By Kerilie McDowall | Published December 2019
Resisting hatred and injustice, U.K. vocalist Ola Onabulé’s Point Less spurs contemplation through involute lyrics grieving violence, xenophobia and corruption. Cynical undertones surface from storyteller Onabulé’s 15 intricate jazz arrangements, displaying fusions of pop, r&b and Latin jazz, enhanced by musical influences from Nigeria, where Onabulé spent his youth. The bandleader points out the pervasiveness of victim blaming within a violent culture on the 3/4 jazz cut “Point Less,” where John Parricelli’s guitar wraps around sonorous piano and drummer Jack Pollitt’s fine brush work. Toying with the pairing of opposites, “And Yet” is an r&b/jazz track demonstrating Onabulé’s commanding three-and-a-half-octave range, where lyrics replay centuries of bigotry. Contrasting the ironic elated vibe of “What The Heck,” Onabulé again fuses jazz and pop, driving verses and happy-go-lucky piano with vocals hinting at the sociopathy of hegemony. Wistful harmonica introduces the closer, “You Can’t Depend On Love,” where the vocalist’s uplifting work is a prized gift—an antidote to hope’s defeat.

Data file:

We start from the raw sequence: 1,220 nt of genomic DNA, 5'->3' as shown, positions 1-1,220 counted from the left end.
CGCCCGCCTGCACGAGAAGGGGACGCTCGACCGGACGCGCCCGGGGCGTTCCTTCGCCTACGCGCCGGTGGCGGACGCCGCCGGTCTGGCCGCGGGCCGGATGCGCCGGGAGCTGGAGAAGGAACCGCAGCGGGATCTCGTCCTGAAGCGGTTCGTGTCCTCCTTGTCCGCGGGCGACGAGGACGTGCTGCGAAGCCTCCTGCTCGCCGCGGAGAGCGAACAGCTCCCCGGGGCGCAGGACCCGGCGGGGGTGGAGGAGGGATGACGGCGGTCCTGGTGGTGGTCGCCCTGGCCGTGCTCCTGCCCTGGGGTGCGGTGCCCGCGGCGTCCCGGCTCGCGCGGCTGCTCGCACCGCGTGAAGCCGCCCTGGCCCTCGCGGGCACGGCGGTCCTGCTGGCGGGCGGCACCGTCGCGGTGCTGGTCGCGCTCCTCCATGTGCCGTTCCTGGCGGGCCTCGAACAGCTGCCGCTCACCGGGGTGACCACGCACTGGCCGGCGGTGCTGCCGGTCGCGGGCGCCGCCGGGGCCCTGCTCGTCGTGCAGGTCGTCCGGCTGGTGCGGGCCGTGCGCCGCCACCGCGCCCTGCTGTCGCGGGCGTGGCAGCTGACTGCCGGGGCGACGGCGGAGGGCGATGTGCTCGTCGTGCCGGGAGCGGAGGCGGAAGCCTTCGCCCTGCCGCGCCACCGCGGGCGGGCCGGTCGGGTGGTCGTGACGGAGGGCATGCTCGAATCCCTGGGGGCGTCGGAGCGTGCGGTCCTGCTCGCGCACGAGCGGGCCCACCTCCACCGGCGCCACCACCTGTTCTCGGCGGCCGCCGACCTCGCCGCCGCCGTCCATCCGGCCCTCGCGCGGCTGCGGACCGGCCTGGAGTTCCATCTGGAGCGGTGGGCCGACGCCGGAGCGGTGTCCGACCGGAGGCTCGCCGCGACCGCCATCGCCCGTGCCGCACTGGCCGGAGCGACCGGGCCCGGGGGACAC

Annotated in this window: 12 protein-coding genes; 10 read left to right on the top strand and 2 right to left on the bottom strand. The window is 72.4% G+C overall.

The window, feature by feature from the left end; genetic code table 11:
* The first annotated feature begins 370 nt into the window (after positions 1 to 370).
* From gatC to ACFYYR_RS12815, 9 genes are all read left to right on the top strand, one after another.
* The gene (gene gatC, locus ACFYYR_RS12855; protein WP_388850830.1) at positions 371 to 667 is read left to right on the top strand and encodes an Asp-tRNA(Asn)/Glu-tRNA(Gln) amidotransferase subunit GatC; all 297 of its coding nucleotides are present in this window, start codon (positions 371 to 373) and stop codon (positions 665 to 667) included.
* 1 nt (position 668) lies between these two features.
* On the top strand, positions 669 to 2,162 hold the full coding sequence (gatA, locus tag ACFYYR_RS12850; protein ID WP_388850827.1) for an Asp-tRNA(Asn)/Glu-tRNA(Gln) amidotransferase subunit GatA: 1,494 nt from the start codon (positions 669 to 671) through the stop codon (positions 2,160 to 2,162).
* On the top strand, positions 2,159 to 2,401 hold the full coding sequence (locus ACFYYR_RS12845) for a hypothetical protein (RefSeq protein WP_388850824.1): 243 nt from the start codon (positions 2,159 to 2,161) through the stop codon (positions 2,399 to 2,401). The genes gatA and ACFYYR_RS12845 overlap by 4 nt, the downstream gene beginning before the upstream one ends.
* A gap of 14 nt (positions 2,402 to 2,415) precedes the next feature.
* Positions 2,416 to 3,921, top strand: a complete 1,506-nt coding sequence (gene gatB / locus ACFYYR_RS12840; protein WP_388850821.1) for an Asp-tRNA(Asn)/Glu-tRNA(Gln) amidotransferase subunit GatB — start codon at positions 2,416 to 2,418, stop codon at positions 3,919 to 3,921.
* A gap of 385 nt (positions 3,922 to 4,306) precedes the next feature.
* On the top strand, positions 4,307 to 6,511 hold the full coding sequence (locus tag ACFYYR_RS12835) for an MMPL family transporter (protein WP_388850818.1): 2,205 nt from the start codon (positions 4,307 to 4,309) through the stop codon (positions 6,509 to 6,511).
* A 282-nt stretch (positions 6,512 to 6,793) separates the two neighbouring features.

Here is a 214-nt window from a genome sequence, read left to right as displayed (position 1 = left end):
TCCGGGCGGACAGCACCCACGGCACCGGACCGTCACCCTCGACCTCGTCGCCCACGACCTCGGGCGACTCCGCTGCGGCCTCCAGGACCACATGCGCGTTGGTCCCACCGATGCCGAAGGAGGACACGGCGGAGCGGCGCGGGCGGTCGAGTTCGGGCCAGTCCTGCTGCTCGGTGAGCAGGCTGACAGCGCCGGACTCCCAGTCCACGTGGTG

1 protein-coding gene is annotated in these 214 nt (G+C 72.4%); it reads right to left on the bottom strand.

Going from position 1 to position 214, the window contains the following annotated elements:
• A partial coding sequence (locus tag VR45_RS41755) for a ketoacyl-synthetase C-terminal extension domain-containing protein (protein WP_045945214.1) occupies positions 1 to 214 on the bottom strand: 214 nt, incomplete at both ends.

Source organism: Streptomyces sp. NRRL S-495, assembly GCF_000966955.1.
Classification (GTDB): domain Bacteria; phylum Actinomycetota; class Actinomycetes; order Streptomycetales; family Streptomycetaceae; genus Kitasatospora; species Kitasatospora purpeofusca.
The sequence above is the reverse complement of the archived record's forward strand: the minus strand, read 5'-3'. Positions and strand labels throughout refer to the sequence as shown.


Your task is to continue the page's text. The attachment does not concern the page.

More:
Point Less: Throwaway Notion; The Old Story; Point Less; And Yet; Exit Wound; What The Heck; Ballad Of The Star Crossed; I Knew Your Father; Suru Lere; Tender Heart; Conceive It; So They Say; Pas Famille; You Can’t Depend On Love. (82:33)
Personnel: Ola Onabulé, vocals; Duncan Eagles, saxophone; Berthold Matschat, harmonica; John Parricelli, Al Cherry, Femi Temowo, Guillermo Hill, guitar; Pete Adams, John Crawford, piano; Ross Stanley, piano, Rhodes; George Hazelrigg, Hammond organ; Phil Mulford, bass; Will Fry, percussion. Jack Pollitt, Chris Nickolls, drums.